Guidance in terms of minimum requirements and lead-free options for valves and fittings are provided by the AWWA C800 Underground Service Line Valves and Fittings standard. The standard historically was built around the use of one leaded red brass alloy. Over the last two decades, as the water industry transitioned to lead-free alloys for surfaces that contact potable water, many options became available for most waterworks products. However, only three lead-free brass options were introduced for C800 products, all of which are alloys that contain bismuth — a material that presents concerns.
In 2018, the U.S. Department of the Interior identified bismuth as one of 35 “critical” minerals. By earning this designation, bismuth is characterized as a non-fuel mineral essential to the economic and national security of the U.S., with a supply chain that is vulnerable to disruption, and that serves an essential function in manufacturing that would otherwise have significant consequences if absent. Moreover, according to the Mineral Commodity Summaries 2023 report from the U.S. Geological Survey, the U.S. is highly reliant on imports of bismuth, with China controlling 80% of total global production. These concerns and the availability of other proven lead-free alloys led to a revision of the AWWA C800 standard to include three silicon-based brass options.
Life Cycle Assessment Confirms New Path Forward
The changes to the AWWA C800 standard, coupled with the risks of bismuth, prompted Mueller Co. LLC to pursue its own course of action. This took the form of a life cycle assessment (LCA) covering the range of available bismuth- and silicon-based brass alloy options. The LCA methodology was selected to systematically analyze and compare the environmental impacts of the different alloys across all life stages. Most importantly, as a decision-making tool, the LCA uncovered key insights into the processes and operations of each option — providing Mueller with a more comprehensive understanding of how these considerations might affect customers, employees, and the company from different perspectives.
Mueller’s evaluation considered technical performance, environmental impacts, and human health impacts across five life stages spanning beginning-of-life, alloy manufacturing, component manufacturing, use, and end-of-life. The major findings revealed the benefits and competitive advantages of silicon-based brass C87850 as opposed to bismuth-based alloys, including:
- The scarcity of bismuth creates significant negative environmental and human health impacts during sourcing.
- The lower melting temperature, density, and melt loss of the silicon-based brass alloys provide substantial and compounding advantages during the melting cycles of alloy and component manufacturing — reducing energy consumption, carbon dioxide creation, fume emissions, silica and flue dust generation, and the foundry sand waste stream.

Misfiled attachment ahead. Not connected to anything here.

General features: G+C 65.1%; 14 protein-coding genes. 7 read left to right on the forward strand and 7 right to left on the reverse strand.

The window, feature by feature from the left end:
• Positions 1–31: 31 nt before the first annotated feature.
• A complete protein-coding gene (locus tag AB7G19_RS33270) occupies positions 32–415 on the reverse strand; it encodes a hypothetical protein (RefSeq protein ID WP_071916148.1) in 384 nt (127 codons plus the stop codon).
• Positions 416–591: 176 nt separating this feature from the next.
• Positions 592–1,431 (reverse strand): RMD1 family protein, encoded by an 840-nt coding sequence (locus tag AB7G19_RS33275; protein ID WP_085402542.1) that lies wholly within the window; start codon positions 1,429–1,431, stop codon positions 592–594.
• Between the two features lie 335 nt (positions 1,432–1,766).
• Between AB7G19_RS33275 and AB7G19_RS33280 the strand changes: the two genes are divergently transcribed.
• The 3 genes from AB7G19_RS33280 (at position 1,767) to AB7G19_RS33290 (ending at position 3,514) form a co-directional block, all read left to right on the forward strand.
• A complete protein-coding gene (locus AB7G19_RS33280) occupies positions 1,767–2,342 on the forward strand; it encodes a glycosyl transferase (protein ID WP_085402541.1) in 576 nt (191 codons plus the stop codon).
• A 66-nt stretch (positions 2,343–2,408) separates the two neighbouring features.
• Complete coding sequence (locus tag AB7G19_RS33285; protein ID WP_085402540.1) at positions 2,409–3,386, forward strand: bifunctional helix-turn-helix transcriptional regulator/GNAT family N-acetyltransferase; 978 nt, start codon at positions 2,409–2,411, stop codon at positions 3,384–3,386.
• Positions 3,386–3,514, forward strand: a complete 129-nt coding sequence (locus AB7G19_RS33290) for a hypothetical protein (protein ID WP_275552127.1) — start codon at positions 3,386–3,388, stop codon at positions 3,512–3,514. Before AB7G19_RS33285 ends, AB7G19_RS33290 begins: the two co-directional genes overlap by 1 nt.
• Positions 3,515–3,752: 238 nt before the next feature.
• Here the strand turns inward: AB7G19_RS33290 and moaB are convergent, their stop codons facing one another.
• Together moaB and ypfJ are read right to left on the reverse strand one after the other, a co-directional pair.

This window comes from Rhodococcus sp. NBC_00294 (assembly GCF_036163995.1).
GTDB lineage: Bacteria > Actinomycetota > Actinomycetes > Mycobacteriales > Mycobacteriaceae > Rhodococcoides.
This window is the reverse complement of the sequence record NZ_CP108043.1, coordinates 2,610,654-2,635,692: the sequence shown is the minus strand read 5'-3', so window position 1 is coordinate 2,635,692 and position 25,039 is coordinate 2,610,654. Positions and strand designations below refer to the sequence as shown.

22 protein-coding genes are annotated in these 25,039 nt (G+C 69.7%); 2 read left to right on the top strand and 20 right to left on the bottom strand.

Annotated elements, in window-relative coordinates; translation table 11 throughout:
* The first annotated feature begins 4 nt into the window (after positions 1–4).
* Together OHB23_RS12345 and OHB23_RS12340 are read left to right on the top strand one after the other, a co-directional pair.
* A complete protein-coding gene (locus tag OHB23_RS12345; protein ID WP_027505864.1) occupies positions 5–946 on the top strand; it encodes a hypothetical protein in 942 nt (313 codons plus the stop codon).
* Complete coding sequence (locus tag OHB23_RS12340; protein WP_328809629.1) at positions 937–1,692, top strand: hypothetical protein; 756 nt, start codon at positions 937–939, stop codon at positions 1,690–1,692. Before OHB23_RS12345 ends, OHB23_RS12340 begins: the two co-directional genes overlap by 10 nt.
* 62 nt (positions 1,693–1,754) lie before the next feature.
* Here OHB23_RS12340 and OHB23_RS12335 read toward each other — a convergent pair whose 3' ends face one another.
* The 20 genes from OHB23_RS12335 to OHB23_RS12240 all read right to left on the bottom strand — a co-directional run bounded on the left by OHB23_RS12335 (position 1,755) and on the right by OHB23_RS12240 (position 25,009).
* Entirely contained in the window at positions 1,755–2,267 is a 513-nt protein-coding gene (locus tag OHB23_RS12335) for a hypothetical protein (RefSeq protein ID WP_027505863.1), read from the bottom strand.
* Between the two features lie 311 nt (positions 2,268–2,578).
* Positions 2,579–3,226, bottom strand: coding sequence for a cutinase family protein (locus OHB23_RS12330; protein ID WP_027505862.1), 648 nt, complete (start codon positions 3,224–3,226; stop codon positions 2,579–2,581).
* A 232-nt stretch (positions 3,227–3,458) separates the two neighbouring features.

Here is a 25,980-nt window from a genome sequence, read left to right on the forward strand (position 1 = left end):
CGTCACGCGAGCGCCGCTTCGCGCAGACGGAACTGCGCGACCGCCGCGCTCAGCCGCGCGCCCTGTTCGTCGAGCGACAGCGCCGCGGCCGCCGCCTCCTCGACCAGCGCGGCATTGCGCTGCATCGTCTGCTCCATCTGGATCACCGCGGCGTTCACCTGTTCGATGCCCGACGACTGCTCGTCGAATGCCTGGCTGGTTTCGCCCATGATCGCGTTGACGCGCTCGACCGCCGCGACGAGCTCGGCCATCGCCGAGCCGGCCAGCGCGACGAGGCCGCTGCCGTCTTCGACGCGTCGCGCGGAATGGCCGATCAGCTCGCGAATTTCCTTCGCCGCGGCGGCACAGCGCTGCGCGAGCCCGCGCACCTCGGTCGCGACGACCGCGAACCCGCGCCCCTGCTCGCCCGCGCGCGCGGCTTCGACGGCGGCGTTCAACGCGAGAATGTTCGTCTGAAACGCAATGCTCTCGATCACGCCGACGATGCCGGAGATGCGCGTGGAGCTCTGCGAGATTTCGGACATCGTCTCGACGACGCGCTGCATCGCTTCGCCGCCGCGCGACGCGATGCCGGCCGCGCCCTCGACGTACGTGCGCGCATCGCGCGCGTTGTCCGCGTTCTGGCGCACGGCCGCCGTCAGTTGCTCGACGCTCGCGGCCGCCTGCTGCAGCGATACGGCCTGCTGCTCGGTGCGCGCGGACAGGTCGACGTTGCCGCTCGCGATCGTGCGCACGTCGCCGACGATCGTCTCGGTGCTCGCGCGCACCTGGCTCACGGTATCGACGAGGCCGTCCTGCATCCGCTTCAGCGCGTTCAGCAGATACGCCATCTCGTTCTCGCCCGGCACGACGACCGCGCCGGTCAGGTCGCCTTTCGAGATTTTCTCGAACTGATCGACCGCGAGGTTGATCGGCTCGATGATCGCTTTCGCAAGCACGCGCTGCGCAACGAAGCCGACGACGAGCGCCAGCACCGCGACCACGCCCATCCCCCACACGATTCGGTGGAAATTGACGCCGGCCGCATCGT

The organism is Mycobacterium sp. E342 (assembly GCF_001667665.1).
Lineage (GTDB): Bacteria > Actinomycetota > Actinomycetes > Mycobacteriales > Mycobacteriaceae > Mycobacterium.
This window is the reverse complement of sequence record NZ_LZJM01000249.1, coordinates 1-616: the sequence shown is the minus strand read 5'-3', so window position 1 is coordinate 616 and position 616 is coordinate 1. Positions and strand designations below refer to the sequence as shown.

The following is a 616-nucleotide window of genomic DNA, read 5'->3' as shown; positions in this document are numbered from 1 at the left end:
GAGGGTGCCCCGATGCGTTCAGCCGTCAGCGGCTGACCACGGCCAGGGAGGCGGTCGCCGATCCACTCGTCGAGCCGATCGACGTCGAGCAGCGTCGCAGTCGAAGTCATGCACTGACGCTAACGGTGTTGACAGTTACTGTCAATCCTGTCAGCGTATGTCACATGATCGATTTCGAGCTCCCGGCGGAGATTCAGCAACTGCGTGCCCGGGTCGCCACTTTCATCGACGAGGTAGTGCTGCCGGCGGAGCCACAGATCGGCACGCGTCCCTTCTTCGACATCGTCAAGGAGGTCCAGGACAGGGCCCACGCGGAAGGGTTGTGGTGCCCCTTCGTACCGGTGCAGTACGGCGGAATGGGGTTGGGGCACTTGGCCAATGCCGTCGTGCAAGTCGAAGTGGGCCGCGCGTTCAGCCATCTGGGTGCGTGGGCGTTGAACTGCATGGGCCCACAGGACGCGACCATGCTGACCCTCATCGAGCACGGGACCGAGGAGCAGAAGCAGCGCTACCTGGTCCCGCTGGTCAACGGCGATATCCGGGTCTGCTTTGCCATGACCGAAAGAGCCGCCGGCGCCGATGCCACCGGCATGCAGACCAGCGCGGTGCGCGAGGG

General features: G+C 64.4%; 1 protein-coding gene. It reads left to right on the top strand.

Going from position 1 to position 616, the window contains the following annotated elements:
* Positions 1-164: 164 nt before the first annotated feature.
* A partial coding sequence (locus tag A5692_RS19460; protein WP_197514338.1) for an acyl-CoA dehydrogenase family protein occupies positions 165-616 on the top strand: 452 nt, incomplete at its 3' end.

- The superior mechanical strength of silicon-based brass C87850 in relation to previously recognized AWWA C800 listed alloys provides robust structural integrity to a degree that has never previously been available for service brass products.
- Silicon is easily separated from copper through standard smelting processes. In contrast, bismuth is not easily removed from copper in post-consumer recycling streams, potentially limiting recycling options and value.
- The extra processing required for bismuth-based brass alloys during post-consumer recycling negatively impacts energy consumption, carbon dioxide generation, and metal recovery.
It’s important to note that Mueller’s concern with regard to the risks of bismuth do not solely pertain to its designation as “critical.” For example, silicon-based brass C87850 has a nominal zinc content of 20%, and in the Mineral Commodity Summaries 2023 report, zinc was added to the U.S. critical minerals list. The inclusion of a mineral on the critical list, and the extent to which it impacts sourcing, should be considered in the context of a larger evaluation strategy.
Mueller Builds New Brass Foundry
The LCA provided Mueller with both the evidence and rationale to construct a 125,000-square-foot state-of-the-art brass foundry in Decatur, IL, that is dedicated to manufacturing waterworks products made exclusively from silicon-based brass C87850. Opened in February of this year, the new foundry includes the latest in manufacturing equipment and is anticipated to significantly increase the availability of C87850 brass alloy finished products, helping to meet the imminent and expected demand for lead-free service brass.
In the months to come, Mueller will continue to ramp up production of waterworks products using silicon-based alloy C87850 — mitigating risks associated with those elements, and particularly, the risk of potential lead exposure for employees.
The new foundry is integral to Mueller’s focus on contributing to a sustainable future with its finished goods that will give water utilities options that not only comply with the U.S. Environmental Protection Agency’s new Lead and Copper Rule Revisions but also allow them the opportunity to specify products that potentially align with broader sustainability goals.
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